The book constitutes a sociological analysis of the origins of the Polish-German antagonism in the nineteenth and twentieth century and of the process of overcoming it. The author discusses the role played by the religious and political leaders as well as intellectuals of both nations and presents survey research data showing the marked improvement in mutual relations.
After a long history of alternating relations, things between Poland and Germany were as bad as never before after World War II. The Nazi attack on Poland in 1939 and the atrocities committed during the occupation resulted in intense Polish hostility towards Germany. On the German side, the loss of territories created a feeling of harm and contributed to deepen anti-Polish stereotypes. The process of reconciliation emanated from initiatives taken by the Christian churches and courageous individuals on both sides, but the crucial step was taken by Chancellor Willy Brandt and the Polish communist leader Wladyslaw Gomulka, who in 1970 worked out a comprehensive agreement for normalizing relations between Poland and the Federal Republic. Following the collapse of communist regimes and unification of Germany mutual relations took the form of co-operation and partnership within the structures of democratic Europe. Today, both sides are about to overcome former stereotypes. While some differences of interests still remain, the overall picture of the current relations between Germany and Poland is one proof that even deepest wounds of the past do not prevent nations from overcoming antagonism and from building friendly relations.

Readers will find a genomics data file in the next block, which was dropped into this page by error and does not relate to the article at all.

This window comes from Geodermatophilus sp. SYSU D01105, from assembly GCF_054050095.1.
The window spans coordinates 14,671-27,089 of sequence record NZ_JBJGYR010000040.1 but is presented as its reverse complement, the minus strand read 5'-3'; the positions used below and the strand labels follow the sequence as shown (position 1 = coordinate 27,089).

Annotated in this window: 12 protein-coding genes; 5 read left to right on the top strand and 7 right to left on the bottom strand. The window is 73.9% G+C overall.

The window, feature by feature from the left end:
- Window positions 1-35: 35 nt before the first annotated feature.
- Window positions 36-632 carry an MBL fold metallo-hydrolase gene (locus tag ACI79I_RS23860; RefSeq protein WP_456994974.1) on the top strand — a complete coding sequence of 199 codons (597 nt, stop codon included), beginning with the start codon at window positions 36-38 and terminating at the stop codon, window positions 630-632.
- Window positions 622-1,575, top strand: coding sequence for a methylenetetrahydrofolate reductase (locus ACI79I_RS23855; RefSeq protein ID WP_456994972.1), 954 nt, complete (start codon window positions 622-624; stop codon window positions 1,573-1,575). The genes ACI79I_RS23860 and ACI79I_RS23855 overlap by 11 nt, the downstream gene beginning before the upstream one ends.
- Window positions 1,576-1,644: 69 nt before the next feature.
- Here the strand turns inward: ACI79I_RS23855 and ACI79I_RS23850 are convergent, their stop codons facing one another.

The authos deal with comparative aspects of contemporary authoritarianism. Authoritarian tendencies have appeared in several "old democracies" but their main successes take place in several states which departed from dictatorial regimes recently. The book contains case-studies of contemporary Hungarian, Kenyan, Polish, Russian and Turkish regimes.
The burden of history -- The Oder-Neisse controversy -- The seeds of reconciliation -- Partnership in democratic Europe -- Building the social neighborhood -- The change of heart : how do neighbors see each other? -- Perspectives of Polish-German relations -- Conclusion